State and local governments have therefore been called on to make larger pension contributions—to pay for the more generous benefits and make up for funding shortfalls. Yet because of a lack of appropriate data, researchers haven’t been able to evaluate how this is affecting local governments. There are rich datasets of state and large local pension plans, but data on pension plansdon’t tell us about the pension expenditures of particular local governments, most of which contribute to multiple pension plans. 

I assembled a new dataset to evaluate how local governments’ pension spending has changed over time and how the governments have adapted. Over the course of about two years, with the help of a team of excellent research assistants, I collected 12 years of comprehensive annual financial reports (CAFRs) from hundreds of local governments across the United States. From each CAFR, we pulled out information on what the local government contributed to each of its employee retirement plans in that year.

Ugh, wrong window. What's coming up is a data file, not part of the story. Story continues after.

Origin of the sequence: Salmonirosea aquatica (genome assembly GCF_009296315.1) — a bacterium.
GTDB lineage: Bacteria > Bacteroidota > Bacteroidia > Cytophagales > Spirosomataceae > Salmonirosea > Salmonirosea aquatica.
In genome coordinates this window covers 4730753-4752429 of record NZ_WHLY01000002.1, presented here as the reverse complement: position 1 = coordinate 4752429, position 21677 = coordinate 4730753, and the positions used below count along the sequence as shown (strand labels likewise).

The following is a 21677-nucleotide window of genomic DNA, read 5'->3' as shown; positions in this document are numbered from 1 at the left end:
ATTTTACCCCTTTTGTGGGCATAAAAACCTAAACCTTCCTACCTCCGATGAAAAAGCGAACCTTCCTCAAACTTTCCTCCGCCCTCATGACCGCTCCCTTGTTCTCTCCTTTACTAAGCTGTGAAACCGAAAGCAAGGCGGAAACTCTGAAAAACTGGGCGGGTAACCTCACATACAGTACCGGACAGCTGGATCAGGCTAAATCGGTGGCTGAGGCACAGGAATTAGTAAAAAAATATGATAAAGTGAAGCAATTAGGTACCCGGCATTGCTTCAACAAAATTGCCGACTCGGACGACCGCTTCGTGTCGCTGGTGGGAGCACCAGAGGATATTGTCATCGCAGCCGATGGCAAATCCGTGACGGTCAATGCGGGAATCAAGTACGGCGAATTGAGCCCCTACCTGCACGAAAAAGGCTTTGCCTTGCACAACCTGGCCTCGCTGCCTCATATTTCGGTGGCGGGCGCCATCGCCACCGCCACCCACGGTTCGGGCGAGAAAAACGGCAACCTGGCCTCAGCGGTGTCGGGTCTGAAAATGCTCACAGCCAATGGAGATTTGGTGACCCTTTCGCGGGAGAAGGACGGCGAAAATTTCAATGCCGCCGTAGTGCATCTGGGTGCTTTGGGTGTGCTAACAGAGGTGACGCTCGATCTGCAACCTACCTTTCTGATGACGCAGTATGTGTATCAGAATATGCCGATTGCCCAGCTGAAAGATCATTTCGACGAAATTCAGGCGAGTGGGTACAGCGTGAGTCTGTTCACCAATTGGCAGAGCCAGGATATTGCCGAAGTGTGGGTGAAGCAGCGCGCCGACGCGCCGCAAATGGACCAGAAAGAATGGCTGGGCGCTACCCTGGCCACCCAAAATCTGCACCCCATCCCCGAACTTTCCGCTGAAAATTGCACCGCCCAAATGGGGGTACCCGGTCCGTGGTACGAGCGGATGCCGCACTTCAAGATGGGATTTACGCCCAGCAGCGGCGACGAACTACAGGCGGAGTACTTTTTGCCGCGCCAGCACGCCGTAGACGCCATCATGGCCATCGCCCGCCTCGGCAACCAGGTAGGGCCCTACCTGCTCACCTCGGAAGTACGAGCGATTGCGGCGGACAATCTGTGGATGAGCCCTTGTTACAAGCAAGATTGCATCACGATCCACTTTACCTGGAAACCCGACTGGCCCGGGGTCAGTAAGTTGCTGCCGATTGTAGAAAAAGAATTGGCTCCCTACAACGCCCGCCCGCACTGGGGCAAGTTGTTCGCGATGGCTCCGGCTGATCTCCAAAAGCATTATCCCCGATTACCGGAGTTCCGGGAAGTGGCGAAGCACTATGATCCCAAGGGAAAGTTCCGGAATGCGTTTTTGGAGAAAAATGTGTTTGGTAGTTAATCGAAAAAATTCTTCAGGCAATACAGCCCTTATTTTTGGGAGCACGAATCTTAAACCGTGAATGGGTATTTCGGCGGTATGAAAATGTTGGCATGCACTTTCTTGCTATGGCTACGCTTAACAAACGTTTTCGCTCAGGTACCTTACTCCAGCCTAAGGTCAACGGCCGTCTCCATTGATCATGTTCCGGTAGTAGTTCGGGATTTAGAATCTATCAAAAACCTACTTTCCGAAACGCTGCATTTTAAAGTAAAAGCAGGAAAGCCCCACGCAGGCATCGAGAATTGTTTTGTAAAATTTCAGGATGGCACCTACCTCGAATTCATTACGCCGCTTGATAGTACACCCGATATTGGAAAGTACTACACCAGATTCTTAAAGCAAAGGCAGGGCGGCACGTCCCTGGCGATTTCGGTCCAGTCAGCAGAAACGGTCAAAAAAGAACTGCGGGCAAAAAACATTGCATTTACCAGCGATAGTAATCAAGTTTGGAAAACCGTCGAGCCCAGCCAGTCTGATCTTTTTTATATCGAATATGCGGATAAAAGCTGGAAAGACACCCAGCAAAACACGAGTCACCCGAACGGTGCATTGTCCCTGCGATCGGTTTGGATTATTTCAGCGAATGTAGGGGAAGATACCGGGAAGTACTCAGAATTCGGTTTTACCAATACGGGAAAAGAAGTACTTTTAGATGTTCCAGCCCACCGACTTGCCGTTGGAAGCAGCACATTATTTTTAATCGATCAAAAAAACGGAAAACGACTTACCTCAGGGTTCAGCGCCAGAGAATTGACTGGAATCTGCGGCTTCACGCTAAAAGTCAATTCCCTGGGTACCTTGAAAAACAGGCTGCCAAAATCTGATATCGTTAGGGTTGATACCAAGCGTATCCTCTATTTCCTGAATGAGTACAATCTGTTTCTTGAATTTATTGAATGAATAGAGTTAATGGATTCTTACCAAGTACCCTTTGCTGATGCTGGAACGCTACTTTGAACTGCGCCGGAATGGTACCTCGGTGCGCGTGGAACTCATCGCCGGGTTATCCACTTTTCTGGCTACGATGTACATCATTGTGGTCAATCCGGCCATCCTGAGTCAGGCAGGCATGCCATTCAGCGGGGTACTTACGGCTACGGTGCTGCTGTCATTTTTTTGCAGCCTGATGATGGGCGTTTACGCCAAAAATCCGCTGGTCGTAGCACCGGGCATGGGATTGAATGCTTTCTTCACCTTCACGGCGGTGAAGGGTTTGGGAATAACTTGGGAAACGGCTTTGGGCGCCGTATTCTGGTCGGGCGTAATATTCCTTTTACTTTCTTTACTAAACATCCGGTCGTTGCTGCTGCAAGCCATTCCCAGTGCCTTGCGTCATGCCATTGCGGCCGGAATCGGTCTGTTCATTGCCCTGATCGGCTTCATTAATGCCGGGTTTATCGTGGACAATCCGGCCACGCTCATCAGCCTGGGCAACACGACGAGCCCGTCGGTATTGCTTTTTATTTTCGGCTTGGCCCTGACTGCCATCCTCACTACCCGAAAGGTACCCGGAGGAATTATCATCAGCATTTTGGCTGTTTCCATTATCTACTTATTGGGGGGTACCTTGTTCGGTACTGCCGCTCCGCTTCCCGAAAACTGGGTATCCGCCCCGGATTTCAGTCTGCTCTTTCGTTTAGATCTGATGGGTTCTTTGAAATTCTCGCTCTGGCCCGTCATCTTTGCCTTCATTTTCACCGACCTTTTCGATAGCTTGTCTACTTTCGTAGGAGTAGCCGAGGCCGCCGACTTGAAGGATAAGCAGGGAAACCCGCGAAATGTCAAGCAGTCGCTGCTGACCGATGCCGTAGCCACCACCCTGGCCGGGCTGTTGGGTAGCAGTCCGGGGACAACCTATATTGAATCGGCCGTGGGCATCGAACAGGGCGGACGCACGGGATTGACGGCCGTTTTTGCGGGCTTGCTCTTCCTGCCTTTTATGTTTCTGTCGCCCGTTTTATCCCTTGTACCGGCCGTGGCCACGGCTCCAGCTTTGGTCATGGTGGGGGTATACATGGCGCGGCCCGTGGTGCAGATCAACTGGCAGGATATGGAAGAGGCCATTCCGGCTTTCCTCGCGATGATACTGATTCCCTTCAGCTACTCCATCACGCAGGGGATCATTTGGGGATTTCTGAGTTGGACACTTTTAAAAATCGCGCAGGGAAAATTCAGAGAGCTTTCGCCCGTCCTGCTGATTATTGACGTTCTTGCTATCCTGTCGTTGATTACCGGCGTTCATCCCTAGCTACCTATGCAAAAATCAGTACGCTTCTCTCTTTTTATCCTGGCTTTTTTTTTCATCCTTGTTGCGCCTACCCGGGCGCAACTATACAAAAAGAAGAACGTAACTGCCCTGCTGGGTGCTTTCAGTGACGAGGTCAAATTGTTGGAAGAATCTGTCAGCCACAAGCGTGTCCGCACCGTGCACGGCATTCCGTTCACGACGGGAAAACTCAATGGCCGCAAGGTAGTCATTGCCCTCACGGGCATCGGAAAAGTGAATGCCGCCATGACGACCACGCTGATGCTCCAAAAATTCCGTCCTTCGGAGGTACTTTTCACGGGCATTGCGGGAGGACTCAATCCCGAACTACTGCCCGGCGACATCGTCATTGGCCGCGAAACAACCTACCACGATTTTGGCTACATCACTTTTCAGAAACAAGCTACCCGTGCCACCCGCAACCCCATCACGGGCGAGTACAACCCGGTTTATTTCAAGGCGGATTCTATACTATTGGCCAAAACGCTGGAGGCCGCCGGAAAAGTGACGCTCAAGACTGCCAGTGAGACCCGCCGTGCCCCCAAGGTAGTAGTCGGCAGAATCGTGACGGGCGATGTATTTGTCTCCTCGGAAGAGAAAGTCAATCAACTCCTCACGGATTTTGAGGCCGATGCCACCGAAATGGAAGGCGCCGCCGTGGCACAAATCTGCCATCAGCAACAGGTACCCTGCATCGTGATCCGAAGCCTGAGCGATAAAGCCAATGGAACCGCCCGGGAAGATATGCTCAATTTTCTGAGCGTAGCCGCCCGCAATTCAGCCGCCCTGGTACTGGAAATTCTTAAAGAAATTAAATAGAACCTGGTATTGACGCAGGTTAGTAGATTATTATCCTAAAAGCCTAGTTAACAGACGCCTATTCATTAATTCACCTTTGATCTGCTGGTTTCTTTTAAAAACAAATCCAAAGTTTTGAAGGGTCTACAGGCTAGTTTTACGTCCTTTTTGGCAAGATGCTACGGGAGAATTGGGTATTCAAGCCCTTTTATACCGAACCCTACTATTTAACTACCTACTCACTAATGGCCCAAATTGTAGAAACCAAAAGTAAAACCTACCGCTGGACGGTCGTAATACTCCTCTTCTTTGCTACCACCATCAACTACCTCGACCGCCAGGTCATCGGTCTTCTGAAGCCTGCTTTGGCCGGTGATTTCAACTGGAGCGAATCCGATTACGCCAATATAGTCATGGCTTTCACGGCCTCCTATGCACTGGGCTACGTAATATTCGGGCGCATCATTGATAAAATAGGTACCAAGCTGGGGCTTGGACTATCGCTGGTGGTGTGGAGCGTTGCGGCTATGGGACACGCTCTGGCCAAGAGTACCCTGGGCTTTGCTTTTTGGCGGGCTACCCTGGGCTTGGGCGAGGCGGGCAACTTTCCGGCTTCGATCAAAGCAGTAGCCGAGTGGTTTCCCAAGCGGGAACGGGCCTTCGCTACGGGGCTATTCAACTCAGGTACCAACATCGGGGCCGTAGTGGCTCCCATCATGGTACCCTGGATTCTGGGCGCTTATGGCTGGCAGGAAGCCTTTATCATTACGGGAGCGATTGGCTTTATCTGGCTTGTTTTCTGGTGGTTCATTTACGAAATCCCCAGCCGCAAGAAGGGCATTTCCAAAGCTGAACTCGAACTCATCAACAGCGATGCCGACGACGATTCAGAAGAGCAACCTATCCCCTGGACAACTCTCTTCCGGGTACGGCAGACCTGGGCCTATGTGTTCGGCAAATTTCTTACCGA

The resulting dataset shows that between 2005 and 2016, pension expenditures grew in real terms in 88% of the municipalities and counties. The median within-government growth over this 12-year period was 56%, but there is a long right tail to the distribution. For instance, in 26% of the cities and counties, inflation-adjusted pension expenditures more than doubled in 12 years. I also find that in most cities and counties, pension expenditures increased as a share of general revenue, as did pension expenditures per local government employee. For example, the median within-government change in pension expenditures per employee from 2005 to 2016 was $1,419, and in 25% of the cities and counties, per-employee pension expenditures increased by $3,542 or more.

These, by themselves, are important findings. For the first time, these data allow us to see how pension expenditures have changed in a large number of local governments of different sizes across the United States. But an important next step is to examine whether there are any trends in how local governments have responded to those changes. My approach is to evaluate whether there are discernable trends in cities’ and counties’ responses—and any clear links between those trends and changes in local pension spending. In particular, I focus on whether larger pension spending increases are associated with larger increases in revenue, decreases in employment, or decreases in spending on items other than retirement benefits.